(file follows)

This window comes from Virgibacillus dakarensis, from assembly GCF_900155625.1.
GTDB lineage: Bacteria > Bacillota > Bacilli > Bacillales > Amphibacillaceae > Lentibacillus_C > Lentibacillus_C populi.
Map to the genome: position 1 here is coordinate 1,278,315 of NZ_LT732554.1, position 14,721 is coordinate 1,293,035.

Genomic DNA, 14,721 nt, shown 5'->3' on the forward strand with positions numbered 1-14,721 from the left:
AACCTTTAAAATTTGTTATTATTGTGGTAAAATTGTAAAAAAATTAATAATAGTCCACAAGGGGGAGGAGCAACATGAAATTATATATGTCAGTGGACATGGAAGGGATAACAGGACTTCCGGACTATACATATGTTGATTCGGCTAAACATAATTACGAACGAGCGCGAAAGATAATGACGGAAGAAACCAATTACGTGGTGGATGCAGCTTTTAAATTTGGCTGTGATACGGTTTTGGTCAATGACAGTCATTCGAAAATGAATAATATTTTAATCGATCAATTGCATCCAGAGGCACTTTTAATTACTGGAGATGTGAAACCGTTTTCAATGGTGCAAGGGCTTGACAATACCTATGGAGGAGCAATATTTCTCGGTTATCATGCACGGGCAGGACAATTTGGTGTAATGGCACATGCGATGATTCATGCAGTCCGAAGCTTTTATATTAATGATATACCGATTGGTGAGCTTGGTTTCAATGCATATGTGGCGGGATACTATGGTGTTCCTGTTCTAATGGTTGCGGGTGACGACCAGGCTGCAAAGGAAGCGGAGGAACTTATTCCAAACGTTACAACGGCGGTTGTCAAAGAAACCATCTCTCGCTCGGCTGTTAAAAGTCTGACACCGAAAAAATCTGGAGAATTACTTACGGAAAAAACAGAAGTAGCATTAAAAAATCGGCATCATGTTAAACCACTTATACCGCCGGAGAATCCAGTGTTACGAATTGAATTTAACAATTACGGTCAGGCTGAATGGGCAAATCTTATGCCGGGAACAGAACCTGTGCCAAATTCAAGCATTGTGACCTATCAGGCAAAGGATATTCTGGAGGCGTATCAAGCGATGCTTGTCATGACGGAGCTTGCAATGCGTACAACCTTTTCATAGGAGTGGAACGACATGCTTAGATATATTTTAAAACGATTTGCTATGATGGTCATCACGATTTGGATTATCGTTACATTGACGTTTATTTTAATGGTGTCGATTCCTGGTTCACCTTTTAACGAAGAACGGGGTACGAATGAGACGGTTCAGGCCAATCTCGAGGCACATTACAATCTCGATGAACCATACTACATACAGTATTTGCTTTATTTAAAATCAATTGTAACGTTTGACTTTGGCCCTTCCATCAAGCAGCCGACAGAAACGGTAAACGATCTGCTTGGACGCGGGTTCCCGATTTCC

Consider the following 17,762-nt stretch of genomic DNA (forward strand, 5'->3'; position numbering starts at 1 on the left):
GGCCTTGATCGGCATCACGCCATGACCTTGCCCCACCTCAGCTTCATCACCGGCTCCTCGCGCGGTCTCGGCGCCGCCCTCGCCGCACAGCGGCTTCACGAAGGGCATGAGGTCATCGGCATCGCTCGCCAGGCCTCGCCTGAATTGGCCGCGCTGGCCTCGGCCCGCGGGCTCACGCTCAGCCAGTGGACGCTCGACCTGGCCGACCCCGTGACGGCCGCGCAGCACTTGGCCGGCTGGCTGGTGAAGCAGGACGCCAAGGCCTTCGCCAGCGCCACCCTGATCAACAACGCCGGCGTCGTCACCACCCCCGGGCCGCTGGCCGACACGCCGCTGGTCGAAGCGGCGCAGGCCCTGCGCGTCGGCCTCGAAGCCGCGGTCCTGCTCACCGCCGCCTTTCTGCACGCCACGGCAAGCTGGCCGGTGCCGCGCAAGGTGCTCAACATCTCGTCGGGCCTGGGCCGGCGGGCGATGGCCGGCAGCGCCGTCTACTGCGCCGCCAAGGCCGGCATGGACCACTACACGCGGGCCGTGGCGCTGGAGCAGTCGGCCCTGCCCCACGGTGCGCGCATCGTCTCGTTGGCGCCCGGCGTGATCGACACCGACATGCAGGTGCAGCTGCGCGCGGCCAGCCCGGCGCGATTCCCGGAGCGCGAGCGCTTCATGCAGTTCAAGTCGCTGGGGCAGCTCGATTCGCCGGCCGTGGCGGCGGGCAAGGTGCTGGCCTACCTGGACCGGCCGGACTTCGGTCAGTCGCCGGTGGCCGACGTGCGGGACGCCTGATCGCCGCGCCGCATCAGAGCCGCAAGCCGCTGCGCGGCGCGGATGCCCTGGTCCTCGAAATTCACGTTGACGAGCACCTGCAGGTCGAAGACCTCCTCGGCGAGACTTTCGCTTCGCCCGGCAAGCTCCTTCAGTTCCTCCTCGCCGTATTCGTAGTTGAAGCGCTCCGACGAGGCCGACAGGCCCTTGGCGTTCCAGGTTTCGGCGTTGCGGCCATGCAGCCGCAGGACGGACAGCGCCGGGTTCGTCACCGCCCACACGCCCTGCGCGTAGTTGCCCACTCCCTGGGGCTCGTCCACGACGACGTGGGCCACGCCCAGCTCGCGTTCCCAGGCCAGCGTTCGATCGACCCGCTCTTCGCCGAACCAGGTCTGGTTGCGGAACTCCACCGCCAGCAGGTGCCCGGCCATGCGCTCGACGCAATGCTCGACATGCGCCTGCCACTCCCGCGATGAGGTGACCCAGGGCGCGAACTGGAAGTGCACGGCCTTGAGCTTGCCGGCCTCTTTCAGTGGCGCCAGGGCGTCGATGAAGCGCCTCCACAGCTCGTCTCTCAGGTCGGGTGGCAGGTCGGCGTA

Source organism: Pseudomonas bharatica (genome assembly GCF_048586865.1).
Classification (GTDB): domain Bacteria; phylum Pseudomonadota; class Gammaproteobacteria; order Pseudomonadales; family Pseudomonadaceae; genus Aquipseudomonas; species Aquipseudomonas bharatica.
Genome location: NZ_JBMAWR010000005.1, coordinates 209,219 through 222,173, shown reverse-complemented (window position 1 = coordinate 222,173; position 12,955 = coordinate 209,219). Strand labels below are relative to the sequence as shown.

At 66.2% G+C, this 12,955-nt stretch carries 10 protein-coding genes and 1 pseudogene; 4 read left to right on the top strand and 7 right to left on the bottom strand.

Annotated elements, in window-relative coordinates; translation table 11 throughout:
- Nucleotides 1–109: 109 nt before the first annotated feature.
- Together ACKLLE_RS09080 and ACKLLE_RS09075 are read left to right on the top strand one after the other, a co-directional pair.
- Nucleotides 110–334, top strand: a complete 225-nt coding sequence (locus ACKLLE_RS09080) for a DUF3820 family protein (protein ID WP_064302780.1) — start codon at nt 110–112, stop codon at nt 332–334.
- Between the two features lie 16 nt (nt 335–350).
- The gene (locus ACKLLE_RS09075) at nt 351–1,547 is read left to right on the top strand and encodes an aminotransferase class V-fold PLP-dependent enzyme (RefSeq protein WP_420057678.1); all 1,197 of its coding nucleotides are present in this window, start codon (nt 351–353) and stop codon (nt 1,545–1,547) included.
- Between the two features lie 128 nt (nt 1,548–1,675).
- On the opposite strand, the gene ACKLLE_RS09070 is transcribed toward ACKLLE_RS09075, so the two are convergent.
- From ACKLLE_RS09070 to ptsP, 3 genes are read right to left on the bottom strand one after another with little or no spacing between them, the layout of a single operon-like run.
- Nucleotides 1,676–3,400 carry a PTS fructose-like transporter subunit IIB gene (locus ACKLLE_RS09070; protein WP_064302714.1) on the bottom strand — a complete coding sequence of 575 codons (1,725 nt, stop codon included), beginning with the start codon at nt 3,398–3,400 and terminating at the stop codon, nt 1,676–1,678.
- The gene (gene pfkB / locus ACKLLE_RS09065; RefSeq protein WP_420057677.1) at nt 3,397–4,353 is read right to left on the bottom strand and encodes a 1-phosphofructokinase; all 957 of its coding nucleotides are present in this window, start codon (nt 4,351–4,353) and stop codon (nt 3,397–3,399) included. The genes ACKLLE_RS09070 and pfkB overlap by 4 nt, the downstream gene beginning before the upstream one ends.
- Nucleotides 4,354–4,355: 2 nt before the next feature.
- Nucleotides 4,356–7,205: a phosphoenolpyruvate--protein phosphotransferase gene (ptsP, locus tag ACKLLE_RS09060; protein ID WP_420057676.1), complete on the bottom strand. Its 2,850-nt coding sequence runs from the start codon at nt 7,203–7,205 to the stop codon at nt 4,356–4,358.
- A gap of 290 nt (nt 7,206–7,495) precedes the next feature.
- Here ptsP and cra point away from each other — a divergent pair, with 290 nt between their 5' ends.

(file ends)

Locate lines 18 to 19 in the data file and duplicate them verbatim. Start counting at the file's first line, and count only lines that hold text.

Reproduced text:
- Between the two features lie 128 nt (nt 1,548–1,675).
- On the opposite strand, the gene ACKLLE_RS09070 is transcribed toward ACKLLE_RS09075, so the two are convergent.